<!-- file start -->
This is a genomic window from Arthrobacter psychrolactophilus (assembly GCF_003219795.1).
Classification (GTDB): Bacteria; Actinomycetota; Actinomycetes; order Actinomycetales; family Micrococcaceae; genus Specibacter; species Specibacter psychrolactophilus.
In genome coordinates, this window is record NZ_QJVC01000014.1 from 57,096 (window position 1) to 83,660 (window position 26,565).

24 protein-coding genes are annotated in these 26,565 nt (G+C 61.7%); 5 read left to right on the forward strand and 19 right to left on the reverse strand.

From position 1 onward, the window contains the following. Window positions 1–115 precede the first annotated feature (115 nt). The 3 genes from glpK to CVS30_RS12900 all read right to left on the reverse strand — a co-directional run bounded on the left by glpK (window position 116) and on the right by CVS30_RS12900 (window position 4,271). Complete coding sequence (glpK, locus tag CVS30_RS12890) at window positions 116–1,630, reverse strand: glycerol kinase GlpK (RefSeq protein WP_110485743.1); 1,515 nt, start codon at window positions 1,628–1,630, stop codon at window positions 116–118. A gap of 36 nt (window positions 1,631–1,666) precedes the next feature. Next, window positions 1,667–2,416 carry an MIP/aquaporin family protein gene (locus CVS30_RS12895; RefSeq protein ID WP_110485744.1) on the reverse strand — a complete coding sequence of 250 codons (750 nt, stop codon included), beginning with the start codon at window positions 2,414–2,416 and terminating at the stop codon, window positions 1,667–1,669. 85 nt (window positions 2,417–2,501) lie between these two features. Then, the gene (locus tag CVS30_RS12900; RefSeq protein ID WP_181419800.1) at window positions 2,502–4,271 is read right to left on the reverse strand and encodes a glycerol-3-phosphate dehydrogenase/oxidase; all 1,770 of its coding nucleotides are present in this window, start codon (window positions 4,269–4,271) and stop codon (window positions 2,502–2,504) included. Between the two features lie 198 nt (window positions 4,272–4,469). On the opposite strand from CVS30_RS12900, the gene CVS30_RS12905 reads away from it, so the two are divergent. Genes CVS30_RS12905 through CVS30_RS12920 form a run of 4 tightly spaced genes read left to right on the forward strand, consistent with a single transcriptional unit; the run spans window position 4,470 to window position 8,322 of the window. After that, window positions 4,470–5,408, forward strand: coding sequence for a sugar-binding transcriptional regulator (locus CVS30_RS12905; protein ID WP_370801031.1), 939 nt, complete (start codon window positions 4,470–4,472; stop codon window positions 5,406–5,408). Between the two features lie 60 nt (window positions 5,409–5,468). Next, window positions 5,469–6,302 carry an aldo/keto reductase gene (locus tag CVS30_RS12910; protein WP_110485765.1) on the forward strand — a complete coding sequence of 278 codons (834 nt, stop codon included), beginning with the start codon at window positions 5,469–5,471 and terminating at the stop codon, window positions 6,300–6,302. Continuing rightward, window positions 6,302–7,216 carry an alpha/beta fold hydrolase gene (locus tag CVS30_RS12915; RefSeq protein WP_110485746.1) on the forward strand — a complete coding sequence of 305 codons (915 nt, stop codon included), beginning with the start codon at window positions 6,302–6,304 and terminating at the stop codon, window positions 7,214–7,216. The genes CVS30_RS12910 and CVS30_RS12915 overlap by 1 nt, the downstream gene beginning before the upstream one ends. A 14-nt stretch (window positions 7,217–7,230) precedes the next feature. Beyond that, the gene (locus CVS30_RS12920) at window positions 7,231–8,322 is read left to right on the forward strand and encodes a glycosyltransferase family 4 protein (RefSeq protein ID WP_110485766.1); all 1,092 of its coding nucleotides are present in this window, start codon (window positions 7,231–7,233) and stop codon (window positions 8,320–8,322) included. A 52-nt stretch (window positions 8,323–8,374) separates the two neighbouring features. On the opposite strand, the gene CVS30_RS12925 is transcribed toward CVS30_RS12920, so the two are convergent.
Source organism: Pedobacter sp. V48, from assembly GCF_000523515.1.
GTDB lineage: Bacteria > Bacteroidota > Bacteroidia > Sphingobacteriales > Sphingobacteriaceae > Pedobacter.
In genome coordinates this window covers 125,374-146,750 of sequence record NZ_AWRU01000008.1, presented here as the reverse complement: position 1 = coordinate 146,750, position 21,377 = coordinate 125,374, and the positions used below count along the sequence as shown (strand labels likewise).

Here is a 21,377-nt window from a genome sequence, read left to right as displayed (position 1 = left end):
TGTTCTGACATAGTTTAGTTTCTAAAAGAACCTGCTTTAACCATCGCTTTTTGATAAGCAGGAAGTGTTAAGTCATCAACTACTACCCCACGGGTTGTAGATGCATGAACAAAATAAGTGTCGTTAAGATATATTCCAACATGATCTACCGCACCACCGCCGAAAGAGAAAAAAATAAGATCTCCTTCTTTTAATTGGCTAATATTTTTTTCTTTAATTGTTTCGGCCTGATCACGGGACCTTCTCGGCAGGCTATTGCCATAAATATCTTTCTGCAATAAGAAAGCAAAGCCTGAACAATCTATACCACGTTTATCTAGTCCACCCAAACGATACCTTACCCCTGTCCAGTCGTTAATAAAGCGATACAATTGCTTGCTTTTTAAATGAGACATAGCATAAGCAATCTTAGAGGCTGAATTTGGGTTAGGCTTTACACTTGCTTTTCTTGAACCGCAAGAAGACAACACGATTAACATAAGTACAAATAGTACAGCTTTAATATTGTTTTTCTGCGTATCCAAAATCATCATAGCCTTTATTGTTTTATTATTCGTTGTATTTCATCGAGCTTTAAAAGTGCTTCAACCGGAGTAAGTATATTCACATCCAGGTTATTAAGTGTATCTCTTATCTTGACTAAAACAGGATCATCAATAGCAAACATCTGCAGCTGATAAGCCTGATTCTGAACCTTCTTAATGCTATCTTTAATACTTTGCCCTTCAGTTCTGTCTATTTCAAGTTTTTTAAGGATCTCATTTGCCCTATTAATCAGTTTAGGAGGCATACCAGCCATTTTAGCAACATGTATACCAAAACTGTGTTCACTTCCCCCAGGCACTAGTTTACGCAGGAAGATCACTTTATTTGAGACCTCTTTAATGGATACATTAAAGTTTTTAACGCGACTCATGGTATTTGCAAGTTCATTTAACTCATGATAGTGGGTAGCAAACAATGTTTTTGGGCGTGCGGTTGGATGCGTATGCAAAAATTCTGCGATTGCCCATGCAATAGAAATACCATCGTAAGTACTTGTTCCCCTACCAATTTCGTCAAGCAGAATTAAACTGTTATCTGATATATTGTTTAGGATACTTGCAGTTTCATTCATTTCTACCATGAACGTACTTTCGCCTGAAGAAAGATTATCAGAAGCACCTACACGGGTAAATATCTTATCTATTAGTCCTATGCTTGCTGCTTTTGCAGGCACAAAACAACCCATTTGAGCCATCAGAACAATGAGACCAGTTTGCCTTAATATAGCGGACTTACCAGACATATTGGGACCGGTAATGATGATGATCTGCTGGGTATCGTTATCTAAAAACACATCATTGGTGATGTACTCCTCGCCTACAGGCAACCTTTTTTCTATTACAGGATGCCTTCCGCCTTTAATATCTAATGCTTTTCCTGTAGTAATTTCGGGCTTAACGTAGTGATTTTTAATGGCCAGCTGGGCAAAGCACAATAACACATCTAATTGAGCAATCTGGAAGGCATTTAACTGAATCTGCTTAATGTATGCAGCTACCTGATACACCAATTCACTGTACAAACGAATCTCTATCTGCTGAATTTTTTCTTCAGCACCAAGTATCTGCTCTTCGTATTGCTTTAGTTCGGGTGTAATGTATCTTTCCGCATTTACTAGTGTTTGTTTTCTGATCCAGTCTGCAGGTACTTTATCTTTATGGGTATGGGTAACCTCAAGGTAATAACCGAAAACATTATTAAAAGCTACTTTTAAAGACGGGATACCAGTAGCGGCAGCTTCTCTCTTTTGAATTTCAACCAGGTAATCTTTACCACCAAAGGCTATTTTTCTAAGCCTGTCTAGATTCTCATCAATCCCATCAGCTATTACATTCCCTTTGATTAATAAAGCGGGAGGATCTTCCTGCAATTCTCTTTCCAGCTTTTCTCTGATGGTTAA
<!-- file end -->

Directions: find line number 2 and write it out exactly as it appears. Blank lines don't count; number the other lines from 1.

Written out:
Classification (GTDB): Bacteria; Actinomycetota; Actinomycetes; order Actinomycetales; family Micrococcaceae; genus Specibacter; species Specibacter psychrolactophilus.